MEDICAID’S FIVE-YEAR NIGHTMARE

On February 9, 2006, the Federal Government passed the Budget Reconciliation act of 2006 which included a rider that changed Medicaid regulations. It is not likely that it would not have passed on its own merits, so Congress decided to attach it as a rider to this bill.  Despite its being marginalized as a “rider”, this is one of the most important Medicaid regulations passed in the last twenty years and will affect millions of elderly residents of this country in the years to come.

Two specific parts of this legislation have already had a devastating effect on the Medicaid application process for many indigent elderly:

(1) Records must be provided for a period of five years prior to the month of application.Note:  this regulation was implemented in stages by stating that new applicants would not have to go back further than February 1, 2006, but is in full force at this time.

(2) During the five year period prior to the Medicaid application, no gifting to children, relatives or friends would be allowed.  All gifting would have created a disqualification period based on the amount of the gift (Medicaid calculating formula). The disqualification period would begin at the time of placement in a health care facility and the time of application.  Explanation:  Keeping a parent at home and applying for institutional Medicaid will not help as the disqualification period does not begin until placement in a health care facility.  A family would have to wait the entire five years after the gift to avoid the imposition of a penalty.

Congress justified the change in Medicaid regulations by stating that individuals should not be able to qualify for Medicaid if they transferred assets. But the IRS states that you may gift $13,000 per year to children or others.  The underlying truth is that the Federal Government is bankrupt, Medicaid is a huge expenditure in the Federal Budget every year and this was about SAVING MONEY at the expense of senior citizens.  The ramifications are devastating and it was shoved down the public’s throat.   And because it was passed as a “rider” on the Federal Budget Reconciliation Act of 2006, and not as a separate bill, it has never been effectively covered by the media.

Let’s consider the following case scenario’s:

Case I:        Jane Smith is an 86 year old female, lives off her income and can afford to gift $ 13,000 per year, (as per IRS guidelines)), to her children every Christmas. Her total assets are around $250,000. When Jane turns 88, she is disabled by a major stroke, requiring long term care in a nursing home.  (Many Nursing Homes in New Jersey cost over $120,000 per year.) After two years in the nursing home, Jane’s assets are depleted. She applies for Medicaid coverage, but is disqualified on the basis of the gifts that she gave to her children during the five year period.  (Note: Jane may appeal to Medicaid on the basis of “onset of catastrophic illness”, but based on her age, we speculate that her appeal would be denied.) Jane must now go to her children and request that they return the gifts.  Most probable case scenario:  the children have spent the money and would have to take out a loan to return it!!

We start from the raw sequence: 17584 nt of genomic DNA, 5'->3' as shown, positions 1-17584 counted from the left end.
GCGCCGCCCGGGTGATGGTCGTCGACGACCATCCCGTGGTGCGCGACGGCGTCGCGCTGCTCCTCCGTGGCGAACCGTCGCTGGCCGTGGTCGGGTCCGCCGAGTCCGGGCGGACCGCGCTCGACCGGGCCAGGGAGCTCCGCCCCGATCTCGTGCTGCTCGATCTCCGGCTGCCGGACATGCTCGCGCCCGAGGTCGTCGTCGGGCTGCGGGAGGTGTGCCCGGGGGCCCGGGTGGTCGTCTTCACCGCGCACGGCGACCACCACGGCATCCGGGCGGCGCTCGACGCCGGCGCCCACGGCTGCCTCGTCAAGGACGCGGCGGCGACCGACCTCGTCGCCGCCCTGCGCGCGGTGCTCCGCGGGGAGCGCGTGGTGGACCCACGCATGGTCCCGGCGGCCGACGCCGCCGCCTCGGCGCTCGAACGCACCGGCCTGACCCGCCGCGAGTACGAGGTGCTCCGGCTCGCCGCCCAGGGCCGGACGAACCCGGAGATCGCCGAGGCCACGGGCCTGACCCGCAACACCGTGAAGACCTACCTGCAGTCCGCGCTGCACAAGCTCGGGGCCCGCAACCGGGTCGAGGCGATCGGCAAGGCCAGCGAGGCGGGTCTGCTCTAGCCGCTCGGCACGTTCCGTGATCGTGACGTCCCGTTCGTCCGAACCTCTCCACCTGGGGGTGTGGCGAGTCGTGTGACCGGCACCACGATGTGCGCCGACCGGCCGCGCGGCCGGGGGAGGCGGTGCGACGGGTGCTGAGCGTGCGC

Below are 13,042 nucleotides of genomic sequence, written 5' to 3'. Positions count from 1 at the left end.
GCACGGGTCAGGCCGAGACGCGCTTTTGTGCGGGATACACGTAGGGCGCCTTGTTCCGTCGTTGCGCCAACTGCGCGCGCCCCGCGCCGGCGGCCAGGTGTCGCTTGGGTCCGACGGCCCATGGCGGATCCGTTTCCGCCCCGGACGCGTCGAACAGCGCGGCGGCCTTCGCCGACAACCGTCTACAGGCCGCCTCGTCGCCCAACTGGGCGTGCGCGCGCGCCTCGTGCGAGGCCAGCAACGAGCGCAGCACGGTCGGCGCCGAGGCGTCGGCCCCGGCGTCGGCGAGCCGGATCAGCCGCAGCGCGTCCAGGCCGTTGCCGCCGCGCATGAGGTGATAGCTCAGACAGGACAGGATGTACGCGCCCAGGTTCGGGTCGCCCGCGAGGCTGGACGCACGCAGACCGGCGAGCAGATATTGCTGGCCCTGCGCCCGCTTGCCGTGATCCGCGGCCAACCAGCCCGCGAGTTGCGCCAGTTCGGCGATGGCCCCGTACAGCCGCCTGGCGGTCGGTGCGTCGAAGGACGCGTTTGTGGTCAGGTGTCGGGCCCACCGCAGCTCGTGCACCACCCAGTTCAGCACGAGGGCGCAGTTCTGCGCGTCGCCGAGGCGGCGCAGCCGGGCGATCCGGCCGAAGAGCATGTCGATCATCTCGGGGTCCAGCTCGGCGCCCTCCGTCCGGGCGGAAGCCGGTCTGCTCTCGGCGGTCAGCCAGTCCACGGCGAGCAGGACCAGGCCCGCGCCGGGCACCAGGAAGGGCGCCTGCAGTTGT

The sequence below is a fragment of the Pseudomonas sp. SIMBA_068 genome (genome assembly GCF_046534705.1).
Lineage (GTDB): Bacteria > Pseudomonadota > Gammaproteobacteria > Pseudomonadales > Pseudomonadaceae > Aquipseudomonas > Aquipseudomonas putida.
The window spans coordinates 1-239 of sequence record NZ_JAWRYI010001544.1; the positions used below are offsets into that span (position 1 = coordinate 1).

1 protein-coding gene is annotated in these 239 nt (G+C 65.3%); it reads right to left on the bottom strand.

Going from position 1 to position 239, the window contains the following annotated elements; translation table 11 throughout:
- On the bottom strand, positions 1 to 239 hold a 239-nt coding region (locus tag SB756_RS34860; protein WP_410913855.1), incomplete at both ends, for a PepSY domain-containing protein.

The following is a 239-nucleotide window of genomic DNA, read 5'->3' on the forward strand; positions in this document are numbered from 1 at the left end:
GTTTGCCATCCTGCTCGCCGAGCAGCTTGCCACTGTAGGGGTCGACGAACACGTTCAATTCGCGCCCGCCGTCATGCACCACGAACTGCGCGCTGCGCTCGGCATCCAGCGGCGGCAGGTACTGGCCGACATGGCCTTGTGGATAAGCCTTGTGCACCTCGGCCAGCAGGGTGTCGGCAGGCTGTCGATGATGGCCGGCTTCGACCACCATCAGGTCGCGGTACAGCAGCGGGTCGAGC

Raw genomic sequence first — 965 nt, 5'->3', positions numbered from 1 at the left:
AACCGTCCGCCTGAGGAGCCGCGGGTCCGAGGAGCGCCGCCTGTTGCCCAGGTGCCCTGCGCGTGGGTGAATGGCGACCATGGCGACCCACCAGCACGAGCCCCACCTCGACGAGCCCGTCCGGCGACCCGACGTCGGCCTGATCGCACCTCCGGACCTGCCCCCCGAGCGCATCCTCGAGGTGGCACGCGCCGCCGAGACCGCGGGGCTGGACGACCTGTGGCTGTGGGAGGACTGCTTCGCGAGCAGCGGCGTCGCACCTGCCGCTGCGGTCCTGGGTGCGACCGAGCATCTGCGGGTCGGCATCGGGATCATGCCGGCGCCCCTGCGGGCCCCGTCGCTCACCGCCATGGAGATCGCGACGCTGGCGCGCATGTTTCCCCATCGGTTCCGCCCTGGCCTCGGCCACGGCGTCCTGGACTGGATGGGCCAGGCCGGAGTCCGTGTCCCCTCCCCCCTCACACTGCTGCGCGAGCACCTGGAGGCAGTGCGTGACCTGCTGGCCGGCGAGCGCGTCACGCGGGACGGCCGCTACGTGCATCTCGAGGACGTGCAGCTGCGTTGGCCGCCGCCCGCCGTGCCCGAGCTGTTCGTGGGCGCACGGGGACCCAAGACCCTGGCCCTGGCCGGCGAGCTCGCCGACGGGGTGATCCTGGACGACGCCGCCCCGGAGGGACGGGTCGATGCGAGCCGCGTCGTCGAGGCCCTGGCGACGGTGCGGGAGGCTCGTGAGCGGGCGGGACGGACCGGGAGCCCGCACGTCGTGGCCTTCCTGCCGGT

Case II:       John March is a 90 year old man who has been in a nursing home for two years and has exhausted his resources and must apply for Medicaid.   His son, Jim, the designated Power-of-Attorney, goes to Medicaid on his father’s behalf.  John has never kept great records, but is able to locate three years of bank statements (with a few missing.)  He meets with the Medicaid caseworker, remits the paperwork and is given a list of missing documentation.    Jim looks at the list and is flabbergasted.  Going back five years, he must get all the missing bank statements and accompanying checks, documentation on all large deposits (including where they were generated, every 1099 and tax return) and a large number of  missing personal documents. Three weeks later, after going to several banks and ordering all the documents, he receives them, and remits them to Medicaid.   He gets another letter from Medicaid stating that several deposits showed that John had two closed accounts in another bank, cancelled a life insurance policy and cashed out an annuity four years ago.  Now Jim has to start all over with banks and insurance companies.  And this goes on and on.  FIVE YEARS IS A LONG TIME!!!

On the surface, one might shrug his/her shoulders and accept the ramifications of these regulations without giving them much thought.  But close examination shows how these regulations have discriminated against senior citizens in order to save money for the federal government.